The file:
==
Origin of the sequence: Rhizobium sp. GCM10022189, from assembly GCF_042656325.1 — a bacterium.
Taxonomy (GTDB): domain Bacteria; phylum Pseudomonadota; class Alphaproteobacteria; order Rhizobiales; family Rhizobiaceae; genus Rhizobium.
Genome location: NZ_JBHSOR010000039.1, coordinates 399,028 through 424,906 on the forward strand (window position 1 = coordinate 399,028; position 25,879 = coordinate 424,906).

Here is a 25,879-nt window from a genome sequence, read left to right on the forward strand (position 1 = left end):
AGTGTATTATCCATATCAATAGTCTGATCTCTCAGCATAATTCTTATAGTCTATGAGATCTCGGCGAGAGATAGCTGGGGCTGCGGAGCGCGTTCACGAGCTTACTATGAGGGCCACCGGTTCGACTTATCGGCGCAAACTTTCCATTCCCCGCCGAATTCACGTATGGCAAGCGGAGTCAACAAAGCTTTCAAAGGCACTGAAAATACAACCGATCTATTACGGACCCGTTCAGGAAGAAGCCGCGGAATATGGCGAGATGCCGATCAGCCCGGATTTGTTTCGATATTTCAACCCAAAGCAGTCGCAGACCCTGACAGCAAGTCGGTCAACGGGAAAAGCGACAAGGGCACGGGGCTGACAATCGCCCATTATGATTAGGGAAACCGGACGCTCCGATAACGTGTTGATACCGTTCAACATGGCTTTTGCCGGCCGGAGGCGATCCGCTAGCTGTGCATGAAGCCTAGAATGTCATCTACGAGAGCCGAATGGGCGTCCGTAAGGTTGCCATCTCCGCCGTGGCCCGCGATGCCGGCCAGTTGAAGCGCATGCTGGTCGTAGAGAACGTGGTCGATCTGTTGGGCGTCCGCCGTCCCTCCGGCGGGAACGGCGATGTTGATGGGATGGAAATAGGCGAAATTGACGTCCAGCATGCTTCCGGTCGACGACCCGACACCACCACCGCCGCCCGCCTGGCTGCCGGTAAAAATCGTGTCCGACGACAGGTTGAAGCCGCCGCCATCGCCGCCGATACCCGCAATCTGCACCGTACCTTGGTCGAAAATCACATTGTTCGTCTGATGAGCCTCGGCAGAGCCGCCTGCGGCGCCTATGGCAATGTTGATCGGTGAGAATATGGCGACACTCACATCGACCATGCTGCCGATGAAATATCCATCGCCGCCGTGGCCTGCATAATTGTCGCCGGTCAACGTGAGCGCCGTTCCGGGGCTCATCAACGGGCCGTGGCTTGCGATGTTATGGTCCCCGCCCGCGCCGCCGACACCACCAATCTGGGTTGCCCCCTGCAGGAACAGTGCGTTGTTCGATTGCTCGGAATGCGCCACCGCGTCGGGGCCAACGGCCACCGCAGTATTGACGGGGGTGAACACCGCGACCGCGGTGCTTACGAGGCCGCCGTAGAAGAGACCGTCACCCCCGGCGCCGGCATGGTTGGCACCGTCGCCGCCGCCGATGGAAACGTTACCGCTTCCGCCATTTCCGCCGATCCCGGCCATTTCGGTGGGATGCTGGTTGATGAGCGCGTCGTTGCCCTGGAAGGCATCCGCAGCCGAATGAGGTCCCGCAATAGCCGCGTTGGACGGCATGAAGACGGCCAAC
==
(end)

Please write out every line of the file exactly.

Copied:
Origin of the sequence: Rhizobium sp. GCM10022189, from assembly GCF_042656325.1 — a bacterium.
Taxonomy (GTDB): domain Bacteria; phylum Pseudomonadota; class Alphaproteobacteria; order Rhizobiales; family Rhizobiaceae; genus Rhizobium.
Genome location: NZ_JBHSOR010000039.1, coordinates 399,028 through 424,906 on the forward strand (window position 1 = coordinate 399,028; position 25,879 = coordinate 424,906).

Here is a 25,879-nt window from a genome sequence, read left to right on the forward strand (position 1 = left end):
AGTGTATTATCCATATCAATAGTCTGATCTCTCAGCATAATTCTTATAGTCTATGAGATCTCGGCGAGAGATAGCTGGGGCTGCGGAGCGCGTTCACGAGCTTACTATGAGGGCCACCGGTTCGACTTATCGGCGCAAACTTTCCATTCCCCGCCGAATTCACGTATGGCAAGCGGAGTCAACAAAGCTTTCAAAGGCACTGAAAATACAACCGATCTATTACGGACCCGTTCAGGAAGAAGCCGCGGAATATGGCGAGATGCCGATCAGCCCGGATTTGTTTCGATATTTCAACCCAAAGCAGTCGCAGACCCTGACAGCAAGTCGGTCAACGGGAAAAGCGACAAGGGCACGGGGCTGACAATCGCCCATTATGATTAGGGAAACCGGACGCTCCGATAACGTGTTGATACCGTTCAACATGGCTTTTGCCGGCCGGAGGCGATCCGCTAGCTGTGCATGAAGCCTAGAATGTCATCTACGAGAGCCGAATGGGCGTCCGTAAGGTTGCCATCTCCGCCGTGGCCCGCGATGCCGGCCAGTTGAAGCGCATGCTGGTCGTAGAGAACGTGGTCGATCTGTTGGGCGTCCGCCGTCCCTCCGGCGGGAACGGCGATGTTGATGGGATGGAAATAGGCGAAATTGACGTCCAGCATGCTTCCGGTCGACGACCCGACACCACCACCGCCGCCCGCCTGGCTGCCGGTAAAAATCGTGTCCGACGACAGGTTGAAGCCGCCGCCATCGCCGCCGATACCCGCAATCTGCACCGTACCTTGGTCGAAAATCACATTGTTCGTCTGATGAGCCTCGGCAGAGCCGCCTGCGGCGCCTATGGCAATGTTGATCGGTGAGAATATGGCGACACTCACATCGACCATGCTGCCGATGAAATATCCATCGCCGCCGTGGCCTGCATAATTGTCGCCGGTCAACGTGAGCGCCGTTCCGGGGCTCATCAACGGGCCGTGGCTTGCGATGTTATGGTCCCCGCCCGCGCCGCCGACACCACCAATCTGGGTTGCCCCCTGCAGGAACAGTGCGTTGTTCGATTGCTCGGAATGCGCCACCGCGTCGGGGCCAACGGCCACCGCAGTATTGACGGGGGTGAACACCGCGACCGCGGTGCTTACGAGGCCGCCGTAGAAGAGACCGTCACCCCCGGCGCCGGCATGGTTGGCACCGTCGCCGCCGCCGATGGAAACGTTACCGCTTCCGCCATTTCCGCCGATCCCGGCCATTTCGGTGGGATGCTGGTTGATGAGCGCGTCGTTGCCCTGGAAGGCATCCGCAGCCGAATGAGGTCCCGCAATAGCCGCGTTGGACGGCATGAAGACGGCCAAC